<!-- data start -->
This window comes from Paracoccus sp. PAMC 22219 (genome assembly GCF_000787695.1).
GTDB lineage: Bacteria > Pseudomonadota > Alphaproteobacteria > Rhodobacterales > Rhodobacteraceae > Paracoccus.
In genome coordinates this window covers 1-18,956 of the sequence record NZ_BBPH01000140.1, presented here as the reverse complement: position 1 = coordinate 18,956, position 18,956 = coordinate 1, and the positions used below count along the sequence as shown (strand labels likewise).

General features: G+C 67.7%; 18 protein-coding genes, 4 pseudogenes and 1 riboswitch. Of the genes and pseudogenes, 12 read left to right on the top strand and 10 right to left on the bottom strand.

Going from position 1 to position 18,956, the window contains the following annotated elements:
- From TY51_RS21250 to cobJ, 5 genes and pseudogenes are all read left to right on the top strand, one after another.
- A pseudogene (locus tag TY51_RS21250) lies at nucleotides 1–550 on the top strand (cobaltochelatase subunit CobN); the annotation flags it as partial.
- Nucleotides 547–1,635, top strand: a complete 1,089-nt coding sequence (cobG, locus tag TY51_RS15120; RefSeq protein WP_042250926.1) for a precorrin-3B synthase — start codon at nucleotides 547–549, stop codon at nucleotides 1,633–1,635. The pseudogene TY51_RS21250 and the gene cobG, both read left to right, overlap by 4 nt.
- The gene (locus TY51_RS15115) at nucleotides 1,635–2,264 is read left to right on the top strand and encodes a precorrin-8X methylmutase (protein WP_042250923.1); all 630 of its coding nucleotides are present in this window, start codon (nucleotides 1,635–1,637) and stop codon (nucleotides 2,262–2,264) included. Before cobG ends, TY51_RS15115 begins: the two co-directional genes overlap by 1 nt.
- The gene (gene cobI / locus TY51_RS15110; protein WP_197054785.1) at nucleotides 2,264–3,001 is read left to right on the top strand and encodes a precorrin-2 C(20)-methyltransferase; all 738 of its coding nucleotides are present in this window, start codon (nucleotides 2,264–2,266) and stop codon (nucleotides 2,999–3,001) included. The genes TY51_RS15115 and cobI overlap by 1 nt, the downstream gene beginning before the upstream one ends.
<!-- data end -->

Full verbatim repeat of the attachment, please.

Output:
This window comes from Paracoccus sp. PAMC 22219 (genome assembly GCF_000787695.1).
GTDB lineage: Bacteria > Pseudomonadota > Alphaproteobacteria > Rhodobacterales > Rhodobacteraceae > Paracoccus.
In genome coordinates this window covers 1-18,956 of the sequence record NZ_BBPH01000140.1, presented here as the reverse complement: position 1 = coordinate 18,956, position 18,956 = coordinate 1, and the positions used below count along the sequence as shown (strand labels likewise).

General features: G+C 67.7%; 18 protein-coding genes, 4 pseudogenes and 1 riboswitch. Of the genes and pseudogenes, 12 read left to right on the top strand and 10 right to left on the bottom strand.

Going from position 1 to position 18,956, the window contains the following annotated elements:
- From TY51_RS21250 to cobJ, 5 genes and pseudogenes are all read left to right on the top strand, one after another.
- A pseudogene (locus tag TY51_RS21250) lies at nucleotides 1–550 on the top strand (cobaltochelatase subunit CobN); the annotation flags it as partial.
- Nucleotides 547–1,635, top strand: a complete 1,089-nt coding sequence (cobG, locus tag TY51_RS15120; RefSeq protein WP_042250926.1) for a precorrin-3B synthase — start codon at nucleotides 547–549, stop codon at nucleotides 1,633–1,635. The pseudogene TY51_RS21250 and the gene cobG, both read left to right, overlap by 4 nt.
- The gene (locus TY51_RS15115) at nucleotides 1,635–2,264 is read left to right on the top strand and encodes a precorrin-8X methylmutase (protein WP_042250923.1); all 630 of its coding nucleotides are present in this window, start codon (nucleotides 1,635–1,637) and stop codon (nucleotides 2,262–2,264) included. Before cobG ends, TY51_RS15115 begins: the two co-directional genes overlap by 1 nt.
- The gene (gene cobI / locus TY51_RS15110; protein WP_197054785.1) at nucleotides 2,264–3,001 is read left to right on the top strand and encodes a precorrin-2 C(20)-methyltransferase; all 738 of its coding nucleotides are present in this window, start codon (nucleotides 2,264–2,266) and stop codon (nucleotides 2,999–3,001) included. The genes TY51_RS15115 and cobI overlap by 1 nt, the downstream gene beginning before the upstream one ends.